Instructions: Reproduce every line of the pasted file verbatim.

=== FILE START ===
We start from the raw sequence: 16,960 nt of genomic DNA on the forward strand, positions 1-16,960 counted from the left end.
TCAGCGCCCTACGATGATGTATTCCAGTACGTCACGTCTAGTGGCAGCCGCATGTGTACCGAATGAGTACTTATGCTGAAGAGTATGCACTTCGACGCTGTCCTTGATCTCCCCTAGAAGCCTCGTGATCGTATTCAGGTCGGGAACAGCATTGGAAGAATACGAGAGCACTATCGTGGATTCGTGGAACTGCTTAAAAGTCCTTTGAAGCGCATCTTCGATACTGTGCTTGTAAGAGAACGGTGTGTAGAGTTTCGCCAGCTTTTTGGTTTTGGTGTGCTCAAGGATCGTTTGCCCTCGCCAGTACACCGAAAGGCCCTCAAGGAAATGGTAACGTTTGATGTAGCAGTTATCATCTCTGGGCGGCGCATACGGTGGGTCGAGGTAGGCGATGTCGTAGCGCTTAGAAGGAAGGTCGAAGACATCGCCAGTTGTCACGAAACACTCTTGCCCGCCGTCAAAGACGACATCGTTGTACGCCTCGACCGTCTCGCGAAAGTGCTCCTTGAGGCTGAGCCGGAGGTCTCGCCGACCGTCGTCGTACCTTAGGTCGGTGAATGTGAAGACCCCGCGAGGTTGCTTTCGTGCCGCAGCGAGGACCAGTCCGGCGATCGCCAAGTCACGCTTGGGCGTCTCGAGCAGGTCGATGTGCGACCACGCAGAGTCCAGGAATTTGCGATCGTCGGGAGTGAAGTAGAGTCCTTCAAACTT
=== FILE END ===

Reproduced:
We start from the raw sequence: 16,960 nt of genomic DNA on the forward strand, positions 1-16,960 counted from the left end.
TCAGCGCCCTACGATGATGTATTCCAGTACGTCACGTCTAGTGGCAGCCGCATGTGTACCGAATGAGTACTTATGCTGAAGAGTATGCACTTCGACGCTGTCCTTGATCTCCCCTAGAAGCCTCGTGATCGTATTCAGGTCGGGAACAGCATTGGAAGAATACGAGAGCACTATCGTGGATTCGTGGAACTGCTTAAAAGTCCTTTGAAGCGCATCTTCGATACTGTGCTTGTAAGAGAACGGTGTGTAGAGTTTCGCCAGCTTTTTGGTTTTGGTGTGCTCAAGGATCGTTTGCCCTCGCCAGTACACCGAAAGGCCCTCAAGGAAATGGTAACGTTTGATGTAGCAGTTATCATCTCTGGGCGGCGCATACGGTGGGTCGAGGTAGGCGATGTCGTAGCGCTTAGAAGGAAGGTCGAAGACATCGCCAGTTGTCACGAAACACTCTTGCCCGCCGTCAAAGACGACATCGTTGTACGCCTCGACCGTCTCGCGAAAGTGCTCCTTGAGGCTGAGCCGGAGGTCTCGCCGACCGTCGTCGTACCTTAGGTCGGTGAATGTGAAGACCCCGCGAGGTTGCTTTCGTGCCGCAGCGAGGACCAGTCCGGCGATCGCCAAGTCACGCTTGGGCGTCTCGAGCAGGTCGATGTGCGACCACGCAGAGTCCAGGAATTTGCGATCGTCGGGAGTGAAGTAGAGTCCTTCAAACTT